“The inter-generational compact has been broken. But it can be fixed. Properly designed policies could help us to use our existing housing stock much more effectively and to the benefit of all, not just a lucky few,” says Ashley Seager, IF co-founder.
Tessa Jowell, Shadow Minister for London and The Olympics adds, “This important report from the Intergenerational Foundation shows in stark relief how young people are struggling to raise a family in a home of their own, breaking what Ed Miliband has called the promise of Britain – that each generation who has worked hard would be more prosperous and have more opportunities than the last.
We know that older generations already do so much to support younger ones, for example with grandparents sharing caring responsibilities for their grandchildren. This report suggests that housing is another area where generations sharing together could help to lessen the UK’s housing shortage for younger people while providing more suitable accommodation for older people.
The upside to downsizing for over 60s - 04 October 2013
Retired renters turn their backs on home ownership - 01 August 2013
Older people will help shape retirement housing - 08 March 2013
Southampton will overtake Bournemouth as a retirement hotspot - 27 February 2013
Campaigns & Issues
Independent Age’s comments on the Autumn Statement
Independent Age Chief Executive, Janet Morrison said:
Increase in State Pension Age
"Independent Age accepts the logic for an increase in the State Pension Age, but for it to work we need measures to allow older people to work more flexibly as they approach retirement age, for example, to work part-time or in different roles.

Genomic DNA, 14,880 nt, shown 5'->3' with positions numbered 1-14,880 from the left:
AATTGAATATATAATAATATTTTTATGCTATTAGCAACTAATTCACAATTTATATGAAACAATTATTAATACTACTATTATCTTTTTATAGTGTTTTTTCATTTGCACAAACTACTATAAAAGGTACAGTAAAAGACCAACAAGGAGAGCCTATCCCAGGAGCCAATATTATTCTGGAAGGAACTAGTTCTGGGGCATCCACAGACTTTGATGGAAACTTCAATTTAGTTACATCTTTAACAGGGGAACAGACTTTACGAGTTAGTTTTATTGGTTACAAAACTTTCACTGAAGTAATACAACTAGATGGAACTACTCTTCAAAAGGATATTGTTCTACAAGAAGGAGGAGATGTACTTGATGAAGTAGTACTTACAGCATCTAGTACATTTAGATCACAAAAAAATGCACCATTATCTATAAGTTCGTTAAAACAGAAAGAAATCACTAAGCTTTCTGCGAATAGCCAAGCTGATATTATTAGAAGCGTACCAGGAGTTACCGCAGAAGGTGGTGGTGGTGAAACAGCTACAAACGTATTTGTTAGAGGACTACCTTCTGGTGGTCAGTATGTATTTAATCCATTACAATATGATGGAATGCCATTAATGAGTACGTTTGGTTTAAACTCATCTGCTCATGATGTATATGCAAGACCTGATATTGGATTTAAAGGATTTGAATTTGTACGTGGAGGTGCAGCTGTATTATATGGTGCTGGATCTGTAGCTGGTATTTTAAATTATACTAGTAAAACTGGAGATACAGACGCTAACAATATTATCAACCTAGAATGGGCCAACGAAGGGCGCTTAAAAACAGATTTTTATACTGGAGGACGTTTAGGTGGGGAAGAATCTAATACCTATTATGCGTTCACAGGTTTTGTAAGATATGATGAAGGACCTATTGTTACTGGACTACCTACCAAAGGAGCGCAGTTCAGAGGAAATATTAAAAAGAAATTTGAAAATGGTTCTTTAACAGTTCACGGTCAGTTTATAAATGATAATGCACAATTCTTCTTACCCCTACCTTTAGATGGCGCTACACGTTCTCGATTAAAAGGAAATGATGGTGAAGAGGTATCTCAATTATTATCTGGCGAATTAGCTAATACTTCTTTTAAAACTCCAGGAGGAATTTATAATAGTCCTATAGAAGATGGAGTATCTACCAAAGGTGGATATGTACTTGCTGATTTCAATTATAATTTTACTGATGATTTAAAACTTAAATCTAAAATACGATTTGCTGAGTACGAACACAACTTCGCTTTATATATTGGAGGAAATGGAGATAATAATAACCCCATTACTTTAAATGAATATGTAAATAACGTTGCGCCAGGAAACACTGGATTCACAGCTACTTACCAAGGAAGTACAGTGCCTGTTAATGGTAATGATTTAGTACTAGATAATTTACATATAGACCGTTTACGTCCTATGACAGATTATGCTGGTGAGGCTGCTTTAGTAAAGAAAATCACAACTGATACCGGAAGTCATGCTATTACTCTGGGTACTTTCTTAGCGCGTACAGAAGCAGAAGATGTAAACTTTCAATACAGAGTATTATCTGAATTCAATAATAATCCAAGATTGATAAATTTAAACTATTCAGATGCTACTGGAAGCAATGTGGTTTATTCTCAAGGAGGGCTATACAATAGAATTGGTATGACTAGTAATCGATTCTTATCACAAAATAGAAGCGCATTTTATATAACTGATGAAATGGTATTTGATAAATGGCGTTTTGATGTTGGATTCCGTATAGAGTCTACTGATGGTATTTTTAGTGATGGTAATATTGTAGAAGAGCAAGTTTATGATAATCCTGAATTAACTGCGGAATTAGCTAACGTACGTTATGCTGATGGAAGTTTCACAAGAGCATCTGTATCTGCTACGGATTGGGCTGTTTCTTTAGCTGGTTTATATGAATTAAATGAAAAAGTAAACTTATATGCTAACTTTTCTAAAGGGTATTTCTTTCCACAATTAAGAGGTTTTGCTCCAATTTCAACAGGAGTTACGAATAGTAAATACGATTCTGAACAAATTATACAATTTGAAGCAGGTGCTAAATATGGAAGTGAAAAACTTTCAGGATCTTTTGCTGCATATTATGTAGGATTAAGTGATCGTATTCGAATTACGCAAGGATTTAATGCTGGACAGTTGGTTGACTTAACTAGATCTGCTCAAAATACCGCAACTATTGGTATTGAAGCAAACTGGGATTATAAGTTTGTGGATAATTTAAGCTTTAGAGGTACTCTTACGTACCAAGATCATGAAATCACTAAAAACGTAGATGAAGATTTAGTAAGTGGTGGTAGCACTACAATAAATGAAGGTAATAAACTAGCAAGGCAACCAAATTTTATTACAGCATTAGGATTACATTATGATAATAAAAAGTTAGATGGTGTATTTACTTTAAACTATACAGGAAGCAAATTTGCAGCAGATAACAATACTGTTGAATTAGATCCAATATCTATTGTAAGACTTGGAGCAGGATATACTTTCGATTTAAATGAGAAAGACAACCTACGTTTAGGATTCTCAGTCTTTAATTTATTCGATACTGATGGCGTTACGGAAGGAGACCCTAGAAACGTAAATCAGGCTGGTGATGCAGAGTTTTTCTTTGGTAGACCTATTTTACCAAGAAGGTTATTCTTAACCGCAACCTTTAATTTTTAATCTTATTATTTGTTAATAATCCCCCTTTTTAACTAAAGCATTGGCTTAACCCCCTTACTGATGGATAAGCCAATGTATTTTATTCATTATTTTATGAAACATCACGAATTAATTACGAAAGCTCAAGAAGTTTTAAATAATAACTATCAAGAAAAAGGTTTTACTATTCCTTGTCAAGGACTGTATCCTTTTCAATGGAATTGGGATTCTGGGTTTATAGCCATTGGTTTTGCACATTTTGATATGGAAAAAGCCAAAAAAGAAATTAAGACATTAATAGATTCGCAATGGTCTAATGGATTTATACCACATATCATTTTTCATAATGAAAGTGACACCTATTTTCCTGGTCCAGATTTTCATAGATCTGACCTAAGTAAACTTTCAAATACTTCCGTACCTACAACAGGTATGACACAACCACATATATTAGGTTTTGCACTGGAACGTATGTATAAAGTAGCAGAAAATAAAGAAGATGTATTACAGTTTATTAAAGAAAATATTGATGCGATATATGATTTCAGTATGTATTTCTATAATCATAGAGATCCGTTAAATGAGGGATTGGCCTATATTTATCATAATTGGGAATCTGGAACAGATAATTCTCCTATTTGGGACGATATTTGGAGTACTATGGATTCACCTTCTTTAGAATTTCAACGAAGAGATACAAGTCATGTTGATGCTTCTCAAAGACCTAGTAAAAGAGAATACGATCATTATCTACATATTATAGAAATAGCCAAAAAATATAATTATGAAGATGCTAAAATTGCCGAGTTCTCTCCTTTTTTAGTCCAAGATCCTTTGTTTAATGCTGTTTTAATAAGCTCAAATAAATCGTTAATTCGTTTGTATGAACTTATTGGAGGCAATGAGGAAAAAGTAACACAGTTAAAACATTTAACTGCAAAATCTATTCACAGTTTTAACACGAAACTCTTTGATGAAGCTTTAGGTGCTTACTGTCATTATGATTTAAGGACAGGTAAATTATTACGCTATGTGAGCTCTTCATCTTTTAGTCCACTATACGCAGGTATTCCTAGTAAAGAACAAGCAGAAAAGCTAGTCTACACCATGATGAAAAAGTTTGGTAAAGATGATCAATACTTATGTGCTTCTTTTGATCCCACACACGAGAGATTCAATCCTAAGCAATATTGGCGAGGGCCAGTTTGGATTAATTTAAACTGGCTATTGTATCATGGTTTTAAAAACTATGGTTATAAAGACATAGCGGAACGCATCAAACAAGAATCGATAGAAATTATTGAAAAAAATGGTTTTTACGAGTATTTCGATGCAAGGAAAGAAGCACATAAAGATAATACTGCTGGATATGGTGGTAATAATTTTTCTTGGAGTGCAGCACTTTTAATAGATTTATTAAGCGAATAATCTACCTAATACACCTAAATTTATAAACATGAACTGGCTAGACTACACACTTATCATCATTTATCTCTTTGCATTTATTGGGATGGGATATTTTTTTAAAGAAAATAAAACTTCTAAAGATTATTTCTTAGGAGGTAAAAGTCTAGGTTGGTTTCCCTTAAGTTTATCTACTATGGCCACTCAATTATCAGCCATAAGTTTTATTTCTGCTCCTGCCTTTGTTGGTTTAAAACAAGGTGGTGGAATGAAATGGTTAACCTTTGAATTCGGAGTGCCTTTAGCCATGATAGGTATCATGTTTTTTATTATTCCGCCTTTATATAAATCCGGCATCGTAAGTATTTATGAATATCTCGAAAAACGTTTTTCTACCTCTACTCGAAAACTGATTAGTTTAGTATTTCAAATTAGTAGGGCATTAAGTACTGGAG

"We also need to remember that, as now, not all individuals will be healthy enough to work until retirement age so we will need to look carefully about how we support people who do need to retire earlier.”
Raising state pension age is a betrayal of future generations
Britain’s biggest pensioners’ organisation, the National Pensioners Convention (NPC) has described today’s announcement by the Chancellor, George Osborne, to raise the state pension age as a “betrayal of future generations” based on inaccurate assumptions about life expectancy.
Dot Gibson, NPC general secretary said: "Contrary to the Chancellor’s claims, the Office for National Statistics has revealed that life expectancy is actually falling.
Competitions & Fun
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Health & Wellbeing
Coffee may reduce the rise of prostate cancer
Recent research has demonstrated that there is a significant inverse relationship with coffee consumption and the development of nonaggressive, aggressive and fatal prostate cancer.
The study is of significance because Prostate Cancer is the most common cancer in men with over 40,000 new cases diagnosed every year.
Property & Finance
Two thirds of UK retirees expect to leave a legacy
Almost two thirds (64%) of British retirees expect to leave an inheritance to their children with an average* value of £182,144, according to HSBC’s study, The Future of Retirement Life after work?
HSBC’s research, which surveyed over 16,000 people in 15 countries, found many Britons could inherit even more, with one in five (21%) legacies left to children by UK retirees expected to be over £250,000.
Leisure and Lifestyle
Having a dog is great – for your social life
Having a dog is good for your social life, adding an average of three friends to your social circle, according to new research.
The findings emerged from a detailed study carried out among 1500 dog owners, which discovered sharing casual greetings, anecdotes and tips on canine care on the daily walk opens new doors socially.
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Driving home for Christmas
Chris Rea’s song 'Driving Home for Christmas' is a one that resonates with many of us at this time of the year.
While it’s the time to spend with family and friends, many of us will be embarking on a car journey home before we enjoy the festive cheer.
But before you make that journey home, it’s important to do a few checks to the car.